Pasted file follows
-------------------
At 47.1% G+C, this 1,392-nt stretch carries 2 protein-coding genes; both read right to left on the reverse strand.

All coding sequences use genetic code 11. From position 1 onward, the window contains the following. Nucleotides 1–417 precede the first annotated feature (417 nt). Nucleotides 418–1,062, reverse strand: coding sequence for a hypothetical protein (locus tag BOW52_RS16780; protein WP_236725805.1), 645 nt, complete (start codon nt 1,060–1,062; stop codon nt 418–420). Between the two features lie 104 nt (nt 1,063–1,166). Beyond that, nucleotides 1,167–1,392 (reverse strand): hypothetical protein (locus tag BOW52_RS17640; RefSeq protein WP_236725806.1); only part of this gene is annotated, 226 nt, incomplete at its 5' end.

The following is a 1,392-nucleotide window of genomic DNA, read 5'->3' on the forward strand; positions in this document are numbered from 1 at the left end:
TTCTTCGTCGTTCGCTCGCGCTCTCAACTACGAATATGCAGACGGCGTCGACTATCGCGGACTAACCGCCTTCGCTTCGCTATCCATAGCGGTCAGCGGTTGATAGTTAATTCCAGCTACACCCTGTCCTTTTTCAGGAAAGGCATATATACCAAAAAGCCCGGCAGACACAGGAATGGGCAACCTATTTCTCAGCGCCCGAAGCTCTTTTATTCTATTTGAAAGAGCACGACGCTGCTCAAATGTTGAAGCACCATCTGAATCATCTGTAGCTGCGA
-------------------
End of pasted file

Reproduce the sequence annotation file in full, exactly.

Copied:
At 47.1% G+C, this 1,392-nt stretch carries 2 protein-coding genes; both read right to left on the reverse strand.

All coding sequences use genetic code 11. From position 1 onward, the window contains the following. Nucleotides 1–417 precede the first annotated feature (417 nt). Nucleotides 418–1,062, reverse strand: coding sequence for a hypothetical protein (locus tag BOW52_RS16780; protein WP_236725805.1), 645 nt, complete (start codon nt 1,060–1,062; stop codon nt 418–420). Between the two features lie 104 nt (nt 1,063–1,166). Beyond that, nucleotides 1,167–1,392 (reverse strand): hypothetical protein (locus tag BOW52_RS17640; RefSeq protein WP_236725806.1); only part of this gene is annotated, 226 nt, incomplete at its 5' end.

The following is a 1,392-nucleotide window of genomic DNA, read 5'->3' on the forward strand; positions in this document are numbered from 1 at the left end:
TTCTTCGTCGTTCGCTCGCGCTCTCAACTACGAATATGCAGACGGCGTCGACTATCGCGGACTAACCGCCTTCGCTTCGCTATCCATAGCGGTCAGCGGTTGATAGTTAATTCCAGCTACACCCTGTCCTTTTTCAGGAAAGGCATATATACCAAAAAGCCCGGCAGACACAGGAATGGGCAACCTATTTCTCAGCGCCCGAAGCTCTTTTATTCTATTTGAAAGAGCACGACGCTGCTCAAATGTTGAAGCACCATCTGAATCATCTGTAGCTGCGA